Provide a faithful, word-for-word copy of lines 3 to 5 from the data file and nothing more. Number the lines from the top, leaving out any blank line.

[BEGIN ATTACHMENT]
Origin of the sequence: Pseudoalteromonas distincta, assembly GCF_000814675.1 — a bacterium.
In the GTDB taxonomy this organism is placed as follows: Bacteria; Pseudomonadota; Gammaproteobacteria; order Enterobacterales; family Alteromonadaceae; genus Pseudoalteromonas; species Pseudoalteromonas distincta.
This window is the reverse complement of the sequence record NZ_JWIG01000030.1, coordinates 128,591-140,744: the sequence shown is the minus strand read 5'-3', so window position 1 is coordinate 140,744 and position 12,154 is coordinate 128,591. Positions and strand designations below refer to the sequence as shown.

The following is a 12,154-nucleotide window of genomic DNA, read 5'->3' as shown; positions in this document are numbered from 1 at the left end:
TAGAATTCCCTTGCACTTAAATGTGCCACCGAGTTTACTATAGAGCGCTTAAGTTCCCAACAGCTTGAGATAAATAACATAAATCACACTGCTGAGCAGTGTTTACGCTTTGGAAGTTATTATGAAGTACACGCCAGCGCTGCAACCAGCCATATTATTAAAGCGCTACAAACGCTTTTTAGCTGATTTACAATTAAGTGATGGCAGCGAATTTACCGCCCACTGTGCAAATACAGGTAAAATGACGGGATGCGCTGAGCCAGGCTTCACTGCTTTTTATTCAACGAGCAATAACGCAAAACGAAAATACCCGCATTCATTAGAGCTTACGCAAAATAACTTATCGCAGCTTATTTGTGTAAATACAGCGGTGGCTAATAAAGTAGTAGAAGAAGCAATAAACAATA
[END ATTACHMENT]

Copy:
This window is the reverse complement of the sequence record NZ_JWIG01000030.1, coordinates 128,591-140,744: the sequence shown is the minus strand read 5'-3', so window position 1 is coordinate 140,744 and position 12,154 is coordinate 128,591. Positions and strand designations below refer to the sequence as shown.

The following is a 12,154-nucleotide window of genomic DNA, read 5'->3' as shown; positions in this document are numbered from 1 at the left end:
TAGAATTCCCTTGCACTTAAATGTGCCACCGAGTTTACTATAGAGCGCTTAAGTTCCCAACAGCTTGAGATAAATAACATAAATCACACTGCTGAGCAGTGTTTACGCTTTGGAAGTTATTATGAAGTACACGCCAGCGCTGCAACCAGCCATATTATTAAAGCGCTACAAACGCTTTTTAGCTGATTTACAATTAAGTGATGGCAGCGAATTTACCGCCCACTGTGCAAATACAGGTAAAATGACGGGATGCGCTGAGCCAGGCTTCACTGCTTTTTATTCAACGAGCAATAACGCAAAACGAAAATACCCGCATTCATTAGAGCTTACGCAAAATAACTTATCGCAGCTTATTTGTGTAAATACAGCGGTGGCTAATAAAGTAGTAGAAGAAGCAATAAACAATA